Re­duc­ing in­fec­tious process

The Poultry Bulletin - - CONTENTS - By Brian Fairchild and Eric Shep­pard

In­fec­tious Process/ In­flam­ma­tory Process, com­monly known as IP, is a form of cel­luli­tis in which in­flam­ma­tion oc­curs be­tween the skin and mus­cle tis­sue. Be­fore IP can be con­trolled, it is im­por­tant to un­der­stand the un­der­ly­ing fac­tors that con­trib­ute to the con­di­tion. One com­mon fac­tor among IP in­ci­dents is in­jury to the skin. The skin is the first line of de­fence against bac­te­rial in­fec­tions.

It is gen­er­ally ac­cepted that most cases of IP are a re­sult of a scratch or other in­jury that pro­duces a skin tear al­low­ing bac­te­rial in­fec­tions to form. While sev­eral or­gan­isms have been found as­so­ci­ated with these le­sions, E. coli are the bac­te­ria most com­monly found. The key to pre­vent­ing this con­di­tion from de­vel­op­ing is to man­age birds in a way that re­duces scratch­ing and to main­tain en­vi­ron­men­tal con­di­tions that min­imise bac­te­rial chal­lenge from the lit­ter. Be­low are some com­mon man­age­ment pro­ce­dures that can be taken to help pre­vent IP.

Keep birds spread evenly through­out the house

There are many rea­sons why it is im­por­tant to keep birds evenly dis­trib­uted through­out the house. Not only does this help dis­trib­ute bird heat, mak­ing it eas­ier to main­tain proper bird tem­per­a­tures, but it also helps main­tain bet­ter lit­ter qual­ity. It is crit­i­cal to use mi­gra­tion fences through­out the year to keep birds evenly dis­trib­uted. When too many birds get in one sec­tion of the house more mois­ture is added to the lit­ter in that area and there is more com­pe­ti­tion for feeder and drinker space that can in­crease the in­ci­dence of scratches.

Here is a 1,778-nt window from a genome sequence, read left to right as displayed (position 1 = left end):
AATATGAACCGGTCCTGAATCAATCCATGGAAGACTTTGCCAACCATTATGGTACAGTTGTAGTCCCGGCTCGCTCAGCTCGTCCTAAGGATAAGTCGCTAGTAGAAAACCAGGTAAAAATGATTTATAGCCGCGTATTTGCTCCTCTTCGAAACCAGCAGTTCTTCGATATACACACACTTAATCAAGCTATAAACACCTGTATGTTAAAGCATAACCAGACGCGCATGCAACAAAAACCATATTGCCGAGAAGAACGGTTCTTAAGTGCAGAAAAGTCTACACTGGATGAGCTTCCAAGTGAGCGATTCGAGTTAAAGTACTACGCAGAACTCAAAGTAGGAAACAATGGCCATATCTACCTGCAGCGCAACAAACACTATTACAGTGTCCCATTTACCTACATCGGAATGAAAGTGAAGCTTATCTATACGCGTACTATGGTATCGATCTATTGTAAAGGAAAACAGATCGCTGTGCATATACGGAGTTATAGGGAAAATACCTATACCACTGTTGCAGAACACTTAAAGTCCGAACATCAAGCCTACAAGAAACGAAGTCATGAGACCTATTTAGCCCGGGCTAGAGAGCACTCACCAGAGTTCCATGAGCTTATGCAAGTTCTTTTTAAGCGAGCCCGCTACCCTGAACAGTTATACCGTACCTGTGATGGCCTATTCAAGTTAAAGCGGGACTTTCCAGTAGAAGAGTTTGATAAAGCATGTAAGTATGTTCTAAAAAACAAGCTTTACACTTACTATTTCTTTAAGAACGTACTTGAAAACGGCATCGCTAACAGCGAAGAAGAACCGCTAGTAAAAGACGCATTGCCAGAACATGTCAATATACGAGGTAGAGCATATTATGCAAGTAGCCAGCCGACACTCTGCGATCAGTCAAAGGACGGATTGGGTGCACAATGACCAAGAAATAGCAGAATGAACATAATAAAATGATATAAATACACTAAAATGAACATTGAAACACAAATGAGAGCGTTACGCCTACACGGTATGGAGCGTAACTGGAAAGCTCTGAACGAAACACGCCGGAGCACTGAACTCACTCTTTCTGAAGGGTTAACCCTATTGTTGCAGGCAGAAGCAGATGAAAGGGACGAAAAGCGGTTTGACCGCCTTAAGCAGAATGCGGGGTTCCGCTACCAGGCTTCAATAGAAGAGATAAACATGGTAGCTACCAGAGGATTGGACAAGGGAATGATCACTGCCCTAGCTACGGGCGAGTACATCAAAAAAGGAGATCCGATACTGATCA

Birds have sharp claws and thin skin, so when they crawl over each other or get too crowded it is rel­a­tively easy for a scratch to oc­cur. Util­is­ing two wa­ter me­ters to mon­i­tor wa­ter con­sump­tion in the front and back of the house is a way to mon­i­tor bird dis­tri­bu­tion. House en­vi­ron­men­tal con­trollers have the abil­ity to ac­cept mul­ti­ple wa­ter me­ter in­puts mak­ing it easy to mon­i­tor daily wa­ter con­sump­tion.

Avoid feed out­ages

Feed bins should be checked rou­tinely to eval­u­ate the amount of feed avail­able. De­pend­ing on when the feed out­age oc­curs dur­ing the flock growout and how long the birds are off of feed, dif­fer­ences in body weight may never be ob­served. How­ever, birds will crawl over each other in an at­tempt to ac­cess the feed when the feed pans be­gin to re­fill re­sult­ing in el­e­vated in­ci­dence of scratches. This in­creases the like­li­hood that dis­eases such as Gangrene Der­mati­tis and IP will oc­cur in the flock.

Main­tain good lit­ter qual­ity

Ad­e­quate ven­ti­la­tion is needed to con­trol mois­ture in the house. This im­proves lit­ter and air qual­ity. Good lit­ter qual­ity will help keep bac­te­rial pop­u­la­tions in the house in check. If the lit­ter be­comes too wet, it is pos­si­ble that bac­te­rial→

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